The phylum Polyplacophora, meaning "many plates", contains chitons, marine mollusks with oval bodies bearing eight dorsal plates. .
Chitons live only in marine habitats and are commonly found in rocky areas of the intertidal zone along the coasts of almost every sea. They are stationary and cling to their rocky surfaces. .
Chitons are supported by eight calcareous plates called valves. Depending on the species, these plates may be small or large, covering most of the dorsal surface. The valves are an adaptation that allows chitons to move and to press tightly against irregular surfaces. Each valve overlaps the one posterior to it. Chitons can curl into a ball to protect their soft bodies from predators or from abrasion when they lose their anchorage on rock surfaces in heavy surf. Contraction of the lateral longitudinal muscles cause the chiton to curl into its protective ball form. Also, the fleshy mantle girdle contains small scales and spicules or bristles for protection.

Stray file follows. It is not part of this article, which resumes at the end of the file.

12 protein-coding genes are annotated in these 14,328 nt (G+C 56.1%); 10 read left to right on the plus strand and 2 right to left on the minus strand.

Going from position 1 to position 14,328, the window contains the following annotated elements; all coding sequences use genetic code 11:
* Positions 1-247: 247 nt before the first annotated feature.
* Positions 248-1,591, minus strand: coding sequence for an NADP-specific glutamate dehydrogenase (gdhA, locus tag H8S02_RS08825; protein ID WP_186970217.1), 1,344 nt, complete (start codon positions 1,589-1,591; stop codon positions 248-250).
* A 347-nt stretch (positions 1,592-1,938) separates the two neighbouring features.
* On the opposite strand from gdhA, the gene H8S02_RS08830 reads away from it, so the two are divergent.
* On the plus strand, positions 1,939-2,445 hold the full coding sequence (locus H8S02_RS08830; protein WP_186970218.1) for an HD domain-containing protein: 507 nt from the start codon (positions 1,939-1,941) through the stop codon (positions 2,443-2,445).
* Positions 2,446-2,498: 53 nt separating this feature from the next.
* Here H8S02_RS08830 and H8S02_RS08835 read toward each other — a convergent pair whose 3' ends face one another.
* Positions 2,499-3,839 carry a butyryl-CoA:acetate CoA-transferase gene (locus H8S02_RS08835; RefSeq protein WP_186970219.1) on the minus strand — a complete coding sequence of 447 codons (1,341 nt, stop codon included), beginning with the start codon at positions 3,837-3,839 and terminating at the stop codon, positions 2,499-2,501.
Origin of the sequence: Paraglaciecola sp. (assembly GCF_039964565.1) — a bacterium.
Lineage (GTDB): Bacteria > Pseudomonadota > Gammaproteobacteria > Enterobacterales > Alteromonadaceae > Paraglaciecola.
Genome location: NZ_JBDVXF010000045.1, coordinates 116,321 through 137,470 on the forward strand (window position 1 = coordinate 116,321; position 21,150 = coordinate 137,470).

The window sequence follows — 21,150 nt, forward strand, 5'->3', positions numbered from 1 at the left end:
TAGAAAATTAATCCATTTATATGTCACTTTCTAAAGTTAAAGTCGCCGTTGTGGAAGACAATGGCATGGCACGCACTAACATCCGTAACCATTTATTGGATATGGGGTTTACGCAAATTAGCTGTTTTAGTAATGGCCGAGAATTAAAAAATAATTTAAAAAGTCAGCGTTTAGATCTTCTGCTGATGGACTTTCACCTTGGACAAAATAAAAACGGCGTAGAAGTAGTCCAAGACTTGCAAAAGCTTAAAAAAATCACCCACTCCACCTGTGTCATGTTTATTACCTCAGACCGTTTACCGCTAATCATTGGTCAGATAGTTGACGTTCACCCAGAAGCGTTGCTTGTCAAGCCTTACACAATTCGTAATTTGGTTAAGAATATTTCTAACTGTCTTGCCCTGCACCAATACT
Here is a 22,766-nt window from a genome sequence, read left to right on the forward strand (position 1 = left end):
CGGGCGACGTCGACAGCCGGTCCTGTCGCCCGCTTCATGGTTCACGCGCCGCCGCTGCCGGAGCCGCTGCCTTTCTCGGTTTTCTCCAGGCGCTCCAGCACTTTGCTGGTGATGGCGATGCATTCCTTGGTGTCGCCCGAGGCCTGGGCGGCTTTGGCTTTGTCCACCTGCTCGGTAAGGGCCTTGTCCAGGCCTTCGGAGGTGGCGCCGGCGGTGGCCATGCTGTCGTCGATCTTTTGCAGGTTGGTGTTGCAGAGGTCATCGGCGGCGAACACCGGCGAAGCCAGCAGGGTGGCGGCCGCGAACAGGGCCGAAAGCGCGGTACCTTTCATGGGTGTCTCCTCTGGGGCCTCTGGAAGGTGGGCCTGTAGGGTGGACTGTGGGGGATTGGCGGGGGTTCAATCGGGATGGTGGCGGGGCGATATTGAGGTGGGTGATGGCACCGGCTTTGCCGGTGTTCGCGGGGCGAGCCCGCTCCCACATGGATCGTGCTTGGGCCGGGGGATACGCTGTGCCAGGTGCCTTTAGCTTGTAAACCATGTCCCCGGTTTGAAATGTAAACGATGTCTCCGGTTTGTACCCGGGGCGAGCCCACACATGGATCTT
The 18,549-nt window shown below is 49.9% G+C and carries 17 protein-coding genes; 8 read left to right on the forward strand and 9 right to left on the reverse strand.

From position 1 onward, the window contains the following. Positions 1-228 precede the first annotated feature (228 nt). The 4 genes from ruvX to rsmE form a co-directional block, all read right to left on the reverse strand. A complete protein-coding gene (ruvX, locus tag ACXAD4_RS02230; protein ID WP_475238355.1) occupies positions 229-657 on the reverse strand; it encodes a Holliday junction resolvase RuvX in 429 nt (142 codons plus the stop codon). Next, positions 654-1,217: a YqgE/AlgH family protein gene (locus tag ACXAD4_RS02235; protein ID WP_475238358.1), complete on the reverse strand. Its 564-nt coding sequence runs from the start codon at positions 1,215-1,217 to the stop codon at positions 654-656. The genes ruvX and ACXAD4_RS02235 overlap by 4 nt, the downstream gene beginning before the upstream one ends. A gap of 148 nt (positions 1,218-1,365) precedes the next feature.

Longitudinal muscles extending along the dorsal aorta contract causing movement.
Food is ingested by the toothy radula. Digestion begins at the mouth where food is ingested and sent to the pharynx and then to the esophagus. From the esophagus food is sent to the stomach where salivary and esophageal glands secretive amylase that mixes with food, hydrolyzing starches to sugar. From the stomach, food is swept by cilia into the intestine. Indigestible food is expelled from the anus.
Chitons have a three-chambered heart lying posteriorly beneath the plates. Two lateral atria obtain hemolymph from efferent vessels. The efferent vessels drain the ctenidia and pump hemolymph into the ventricle. Hemolymph exits the heart through the dorsal aorta and flows to the various viscera while some hemolymph flows to the head. Hemolymph enters the hemocoel where it then goes to the afferent vessels. Afferent vessels carry hemolymph back to the ctenidia.